Back from Shore Leave.
I decided against staying until the bitter end. Frankly, I was tired, and I thought I needed sleep more than I needed to stay through to Mystery Trekkie Theatre.
But we’ll cover that later, perhaps tomorrow.
For the time being, I want to talk about the Dealer’s Room. Specifically, bootleg DVD dealers.
I don’t mind the dealers selling things that fans can’t get any other way, television series that, for a number of very good reasons, would never see an official DVD release, from lack of fan interest to licensing issues. I’m a little more wary of the bootleg DVDs for fanfilms–these are generally available online for people to download for free if they’re so inclined.
No, the thing I saw in the Dealer’s Room that bugged me were things that someone can buy legally, and yet the bootleg dealers are selling cheap knockoffs in inkjet covers.
Last year was the year of The War of the Worlds, with no less than three new versions of the story released in various markets–a modern-day version starring Tom Cruise; another modern-day version starring, if memory serves, Jake Busey; and a period-piece starring no-name actors. The period-piece version from Pendragon Pictures I bought last year at Wal-Mart for less than ten dollars. It was, frankly, a total piece of crap. The acting was poor, the direction less than competent, and the film ran for three hours. I imagine that if the Sci-Fi Channel brought the broadcast rights the cuts they’d have to make to the film to fit a two-hour time slot, and those cuts would be substantial by any measure, would make the film a better one.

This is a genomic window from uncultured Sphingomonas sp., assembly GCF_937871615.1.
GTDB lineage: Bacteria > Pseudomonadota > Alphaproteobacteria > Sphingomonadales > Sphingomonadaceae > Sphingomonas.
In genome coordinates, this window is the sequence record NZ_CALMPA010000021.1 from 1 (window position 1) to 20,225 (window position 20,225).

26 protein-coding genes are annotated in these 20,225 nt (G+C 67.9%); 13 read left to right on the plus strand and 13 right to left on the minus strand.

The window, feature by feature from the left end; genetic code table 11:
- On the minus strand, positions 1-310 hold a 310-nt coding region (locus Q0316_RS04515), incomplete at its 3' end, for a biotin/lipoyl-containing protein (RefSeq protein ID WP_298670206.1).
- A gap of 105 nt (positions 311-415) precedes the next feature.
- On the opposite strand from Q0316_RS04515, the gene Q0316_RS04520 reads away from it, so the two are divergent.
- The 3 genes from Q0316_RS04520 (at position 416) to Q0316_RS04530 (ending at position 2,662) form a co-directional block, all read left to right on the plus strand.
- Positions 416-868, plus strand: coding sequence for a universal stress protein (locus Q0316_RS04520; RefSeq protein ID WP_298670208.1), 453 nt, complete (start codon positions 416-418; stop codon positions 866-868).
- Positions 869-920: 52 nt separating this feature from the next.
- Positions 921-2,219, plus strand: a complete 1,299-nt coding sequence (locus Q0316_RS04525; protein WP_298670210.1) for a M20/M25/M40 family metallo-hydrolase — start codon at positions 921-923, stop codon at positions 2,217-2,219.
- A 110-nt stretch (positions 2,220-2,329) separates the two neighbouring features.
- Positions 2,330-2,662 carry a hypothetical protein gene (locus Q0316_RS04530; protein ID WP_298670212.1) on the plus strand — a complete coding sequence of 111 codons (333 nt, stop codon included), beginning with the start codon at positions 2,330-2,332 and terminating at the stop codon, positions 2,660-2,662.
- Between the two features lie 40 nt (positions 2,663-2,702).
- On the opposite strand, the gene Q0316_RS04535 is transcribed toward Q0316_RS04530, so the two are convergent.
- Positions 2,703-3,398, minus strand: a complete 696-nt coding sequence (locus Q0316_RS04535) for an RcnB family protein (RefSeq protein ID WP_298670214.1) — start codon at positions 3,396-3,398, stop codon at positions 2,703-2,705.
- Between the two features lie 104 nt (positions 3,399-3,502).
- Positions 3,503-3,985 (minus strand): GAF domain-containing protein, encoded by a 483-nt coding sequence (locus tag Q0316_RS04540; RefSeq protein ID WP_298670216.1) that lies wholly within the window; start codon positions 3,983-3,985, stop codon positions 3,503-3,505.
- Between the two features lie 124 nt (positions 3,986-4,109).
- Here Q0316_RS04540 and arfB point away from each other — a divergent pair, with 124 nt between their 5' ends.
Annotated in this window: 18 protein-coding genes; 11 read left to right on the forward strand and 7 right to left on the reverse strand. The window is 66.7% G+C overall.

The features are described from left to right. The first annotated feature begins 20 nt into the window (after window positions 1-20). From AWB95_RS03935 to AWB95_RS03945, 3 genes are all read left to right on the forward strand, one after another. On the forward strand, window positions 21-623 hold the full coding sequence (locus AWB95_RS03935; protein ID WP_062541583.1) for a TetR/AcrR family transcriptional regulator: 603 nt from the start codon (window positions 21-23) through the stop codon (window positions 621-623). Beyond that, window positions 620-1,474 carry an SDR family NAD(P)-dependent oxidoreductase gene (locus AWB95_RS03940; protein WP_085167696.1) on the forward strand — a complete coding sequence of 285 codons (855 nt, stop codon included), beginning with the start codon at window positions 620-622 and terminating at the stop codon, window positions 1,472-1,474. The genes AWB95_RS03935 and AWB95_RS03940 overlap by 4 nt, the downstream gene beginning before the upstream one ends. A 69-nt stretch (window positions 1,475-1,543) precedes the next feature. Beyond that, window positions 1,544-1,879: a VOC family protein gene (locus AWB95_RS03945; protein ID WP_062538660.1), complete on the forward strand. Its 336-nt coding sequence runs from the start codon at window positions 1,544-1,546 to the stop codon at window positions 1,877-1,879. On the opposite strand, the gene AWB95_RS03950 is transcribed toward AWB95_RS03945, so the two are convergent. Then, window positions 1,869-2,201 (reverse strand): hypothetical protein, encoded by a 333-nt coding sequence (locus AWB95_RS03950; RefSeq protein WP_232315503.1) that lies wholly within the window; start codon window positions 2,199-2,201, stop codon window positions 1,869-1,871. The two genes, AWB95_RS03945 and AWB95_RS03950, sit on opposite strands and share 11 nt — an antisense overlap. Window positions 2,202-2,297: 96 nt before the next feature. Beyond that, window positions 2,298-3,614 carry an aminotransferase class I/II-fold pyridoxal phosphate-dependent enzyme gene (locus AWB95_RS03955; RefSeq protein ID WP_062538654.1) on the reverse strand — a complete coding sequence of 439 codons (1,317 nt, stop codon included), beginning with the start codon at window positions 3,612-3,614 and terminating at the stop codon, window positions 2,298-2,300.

Imagine my surprise when I passed by one of the bootleg tables and, there in a pile, were DVDs proclaiming “War of the Worlds: The Film You Didn’t See,” and the film was one I’d bought and watched, the Pendragon Pictures film. The nice, professional cover of the official DVD release was, in this bootleg, a less-than-slick inkjet cover using generic, sans-serif fonts. Quite frankly, the packaging looked cheap, the kind of thing anyone could throw together in a photo-editing program in about ten minutes.
Television shows that have been abandoned by their studios, I can understand a dealer downloading the episodes and burning them to DVD for a sale. Fanfilms, again I can understand a dealer downloadkng them and burning them to DVD for a sale. These make sense to me, even if the legalities are questionable. But when the consumer can buy the DVD of a film legally, then the cheap, bootleg DVD for sale from a convention dealer is theft, pure and simple.
It’s not the first such pirated DVD I’ve seen at the convention. Free Enterprise, the romantic comedy starring William Shatner, which has seen two official releases turns up in a cheap, bootleg version, too.
I don’t know who’s worse–the person who sells what’s clearly a pirated DVD that the consumer can buy elsewhere legally, or the person who buys the pirated DVD without realizing that they’re encouraging film piracy by spending their money on the cheap knock-offs.
A battle for another time.